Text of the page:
Furthermore, and writing as someone who has recently tried to access the websites of the Greek and the Cypriot parliaments, the EP is doing some very good work in making all of its citizen-facing operations accessible. One can find reports, amendments, adopted texts, video streams to committee and plenary sessions, background material, policy briefs, information about any MEP, links to relevant sources such as social media etc. This degree of transparency is laudable. It should not be underestimated nor be blithely dismissed. In fact, it should be emphasised and serve as a guide for striving to improve the overall transparency of the EU.

Is the EP flawless? No, not at all. It has certain limitations that stem from the very design of the EU as an inter-state formation. While cardinally important in their own respect, these do not anyhow annul all of what the EP represents.

To summarise what I wrote in a recent article about the limitations of the European Parliament:

  • no legislative initiative: the EP cannot use its democratic mandate to initiate the legislative process, given that the European Treaties only allow it to react to proposals from the European Commission; this limitation implies that the Parliament cannot launch the process of repealing existing legislation, while its own-initiative reports do not attain a legally-binding character;
  • no adequate fiscal powers: the budget of the EU is defined in the Multiannual Financial Framework over which the EP has limited powers, since it is the Member States that contribute the resources (the EU does not have its own fiscal capacity, to raise taxes or issue debt); also and given the multi-annual design of the EU’s fiscal position, the EP cannot exert the kind of control over fiscal policy as do parliaments that approve budgets on an annual basis;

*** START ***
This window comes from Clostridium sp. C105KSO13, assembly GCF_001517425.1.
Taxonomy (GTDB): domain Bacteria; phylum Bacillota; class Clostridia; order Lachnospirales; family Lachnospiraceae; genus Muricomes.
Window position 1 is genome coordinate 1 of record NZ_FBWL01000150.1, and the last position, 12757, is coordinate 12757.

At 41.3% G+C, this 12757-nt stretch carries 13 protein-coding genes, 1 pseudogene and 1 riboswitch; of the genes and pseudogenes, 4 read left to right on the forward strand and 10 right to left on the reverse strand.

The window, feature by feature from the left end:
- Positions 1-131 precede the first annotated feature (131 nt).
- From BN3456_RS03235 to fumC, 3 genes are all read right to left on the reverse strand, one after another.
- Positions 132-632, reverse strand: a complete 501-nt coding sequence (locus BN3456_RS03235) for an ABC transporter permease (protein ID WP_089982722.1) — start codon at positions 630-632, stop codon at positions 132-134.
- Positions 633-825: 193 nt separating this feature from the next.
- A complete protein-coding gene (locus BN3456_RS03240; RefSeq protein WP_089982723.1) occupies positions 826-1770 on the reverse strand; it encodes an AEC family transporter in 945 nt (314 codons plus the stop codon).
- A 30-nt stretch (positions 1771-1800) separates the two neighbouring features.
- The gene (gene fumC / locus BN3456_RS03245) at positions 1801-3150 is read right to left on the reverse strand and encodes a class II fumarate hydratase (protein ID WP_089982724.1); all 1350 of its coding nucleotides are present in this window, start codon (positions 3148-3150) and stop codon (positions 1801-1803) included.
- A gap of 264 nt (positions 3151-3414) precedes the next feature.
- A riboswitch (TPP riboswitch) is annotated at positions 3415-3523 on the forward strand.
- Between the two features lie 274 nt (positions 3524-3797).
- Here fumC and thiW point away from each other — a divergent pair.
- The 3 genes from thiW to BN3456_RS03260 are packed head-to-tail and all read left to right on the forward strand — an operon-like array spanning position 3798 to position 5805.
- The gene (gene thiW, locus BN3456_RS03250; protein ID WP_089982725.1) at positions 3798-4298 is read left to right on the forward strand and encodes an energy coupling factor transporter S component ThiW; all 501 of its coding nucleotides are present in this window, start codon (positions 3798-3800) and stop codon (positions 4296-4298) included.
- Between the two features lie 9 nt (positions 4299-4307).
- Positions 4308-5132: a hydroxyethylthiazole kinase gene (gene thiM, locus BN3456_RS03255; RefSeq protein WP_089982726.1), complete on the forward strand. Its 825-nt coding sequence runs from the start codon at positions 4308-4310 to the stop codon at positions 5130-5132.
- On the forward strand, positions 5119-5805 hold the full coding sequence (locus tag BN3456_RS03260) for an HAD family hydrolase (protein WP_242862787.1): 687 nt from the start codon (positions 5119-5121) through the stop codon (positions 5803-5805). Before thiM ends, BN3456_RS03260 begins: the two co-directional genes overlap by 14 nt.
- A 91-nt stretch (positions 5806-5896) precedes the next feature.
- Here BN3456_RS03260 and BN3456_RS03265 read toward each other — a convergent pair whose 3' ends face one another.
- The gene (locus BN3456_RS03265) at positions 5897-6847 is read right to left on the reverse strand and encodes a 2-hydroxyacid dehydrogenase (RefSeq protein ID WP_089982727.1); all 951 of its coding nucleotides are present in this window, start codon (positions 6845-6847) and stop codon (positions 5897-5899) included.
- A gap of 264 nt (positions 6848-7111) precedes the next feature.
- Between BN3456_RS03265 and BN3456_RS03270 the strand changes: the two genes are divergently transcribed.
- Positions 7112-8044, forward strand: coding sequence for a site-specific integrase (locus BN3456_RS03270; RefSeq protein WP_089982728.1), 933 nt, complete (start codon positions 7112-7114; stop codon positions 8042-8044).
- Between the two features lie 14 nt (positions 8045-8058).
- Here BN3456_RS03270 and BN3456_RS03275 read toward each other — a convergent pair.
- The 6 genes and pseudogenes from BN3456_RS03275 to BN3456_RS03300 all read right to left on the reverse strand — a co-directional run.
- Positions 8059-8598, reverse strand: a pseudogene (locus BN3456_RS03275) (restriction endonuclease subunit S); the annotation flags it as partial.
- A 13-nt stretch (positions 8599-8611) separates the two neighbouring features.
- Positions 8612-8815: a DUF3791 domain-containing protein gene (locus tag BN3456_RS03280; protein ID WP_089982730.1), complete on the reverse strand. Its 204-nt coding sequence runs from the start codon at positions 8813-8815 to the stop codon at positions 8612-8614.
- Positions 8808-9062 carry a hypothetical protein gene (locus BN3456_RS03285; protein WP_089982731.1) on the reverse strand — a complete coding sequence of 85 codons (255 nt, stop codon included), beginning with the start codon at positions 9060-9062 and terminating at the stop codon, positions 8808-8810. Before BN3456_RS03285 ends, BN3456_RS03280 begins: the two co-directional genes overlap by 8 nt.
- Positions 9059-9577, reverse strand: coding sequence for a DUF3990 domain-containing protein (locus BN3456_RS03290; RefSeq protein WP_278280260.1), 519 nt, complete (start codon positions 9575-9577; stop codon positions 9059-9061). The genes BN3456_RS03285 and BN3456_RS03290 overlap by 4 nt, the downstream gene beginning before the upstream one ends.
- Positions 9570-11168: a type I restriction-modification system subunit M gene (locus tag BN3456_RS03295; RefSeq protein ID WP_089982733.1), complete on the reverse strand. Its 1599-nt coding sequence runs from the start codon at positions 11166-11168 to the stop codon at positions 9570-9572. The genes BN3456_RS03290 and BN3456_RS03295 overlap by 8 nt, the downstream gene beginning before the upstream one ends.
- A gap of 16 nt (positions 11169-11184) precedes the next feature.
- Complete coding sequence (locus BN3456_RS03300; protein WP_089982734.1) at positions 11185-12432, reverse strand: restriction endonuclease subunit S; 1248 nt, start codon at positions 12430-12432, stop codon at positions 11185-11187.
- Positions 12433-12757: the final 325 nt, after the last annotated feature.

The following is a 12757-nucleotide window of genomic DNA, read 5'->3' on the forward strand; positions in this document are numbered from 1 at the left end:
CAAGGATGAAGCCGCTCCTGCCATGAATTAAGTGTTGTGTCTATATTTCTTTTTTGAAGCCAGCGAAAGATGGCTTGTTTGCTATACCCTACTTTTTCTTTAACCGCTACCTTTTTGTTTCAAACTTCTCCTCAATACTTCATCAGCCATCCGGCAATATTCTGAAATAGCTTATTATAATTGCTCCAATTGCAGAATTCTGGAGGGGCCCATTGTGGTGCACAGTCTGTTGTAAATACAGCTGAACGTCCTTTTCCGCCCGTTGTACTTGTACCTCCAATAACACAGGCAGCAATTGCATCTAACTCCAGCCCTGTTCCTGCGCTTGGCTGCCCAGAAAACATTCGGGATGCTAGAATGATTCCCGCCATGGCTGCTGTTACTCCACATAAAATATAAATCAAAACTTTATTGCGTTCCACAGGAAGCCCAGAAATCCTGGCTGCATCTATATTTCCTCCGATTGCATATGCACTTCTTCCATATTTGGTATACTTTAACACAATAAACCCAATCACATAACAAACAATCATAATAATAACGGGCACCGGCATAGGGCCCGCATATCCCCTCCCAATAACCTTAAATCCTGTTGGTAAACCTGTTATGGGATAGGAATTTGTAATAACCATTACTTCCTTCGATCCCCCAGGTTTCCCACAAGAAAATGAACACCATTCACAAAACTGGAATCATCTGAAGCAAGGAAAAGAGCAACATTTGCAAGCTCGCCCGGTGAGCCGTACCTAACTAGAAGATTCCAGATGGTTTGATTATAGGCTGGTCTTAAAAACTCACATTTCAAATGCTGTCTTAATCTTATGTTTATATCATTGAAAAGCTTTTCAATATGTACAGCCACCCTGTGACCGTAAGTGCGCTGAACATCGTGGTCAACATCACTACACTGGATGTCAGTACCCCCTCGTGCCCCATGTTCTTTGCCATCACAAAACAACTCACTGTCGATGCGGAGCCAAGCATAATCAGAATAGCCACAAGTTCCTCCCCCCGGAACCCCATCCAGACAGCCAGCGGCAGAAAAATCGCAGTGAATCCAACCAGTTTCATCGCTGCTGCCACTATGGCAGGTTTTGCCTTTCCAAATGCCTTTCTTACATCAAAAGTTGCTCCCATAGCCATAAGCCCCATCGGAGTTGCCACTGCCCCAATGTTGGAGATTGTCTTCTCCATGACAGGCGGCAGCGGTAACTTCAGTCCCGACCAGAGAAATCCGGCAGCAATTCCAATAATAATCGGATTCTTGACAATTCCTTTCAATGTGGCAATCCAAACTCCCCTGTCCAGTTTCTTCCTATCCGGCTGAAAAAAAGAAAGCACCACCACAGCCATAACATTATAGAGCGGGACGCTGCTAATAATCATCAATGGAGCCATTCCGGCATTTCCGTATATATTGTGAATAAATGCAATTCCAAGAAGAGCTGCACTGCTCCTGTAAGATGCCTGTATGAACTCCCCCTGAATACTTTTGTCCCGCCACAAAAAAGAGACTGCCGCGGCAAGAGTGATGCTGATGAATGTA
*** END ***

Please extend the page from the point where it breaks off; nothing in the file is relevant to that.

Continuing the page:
• no control over the legal bases: the Parliament cannot amend any provision in the European Treaties, for only the Member States may do so, meaning that it does not have the ultimate authority to change the legal bases of institutions it is supposed to scrutinise, such as the European Central Bank.

By internalising the view that the European Parliament is something of a farce, we run the risk of providing grist to the mill of those europhobes who never want to examine the specifics, so as to make their arguments more plausible. The EP is a real parliament, but faces certain constraints due to the fact that the European Union is not a state, nor does it function like a typical republic. One needs to be critical of the status quo for its failure to meet the normative standards of democratic life set at the national level. Yet one also has to be specific and eclectic in their approach so as not to fall into a cycle of negativity and nihilism.

Finally, I feel the need to conclude this short piece with a disclaimer, as I have produced a number of blog posts where I either comment on or mention Yanis Varoufakis. I do not have anything personal against the professor. On the contrary, I think he is very important to the general cause of reforming the European Union. Any criticism I may direct against his claims is constructive and well meaning. The arguments of his that I point to are, in my opinion, in need of refinement as they are incompatible with his overall analysis of the EU’s actual flaws.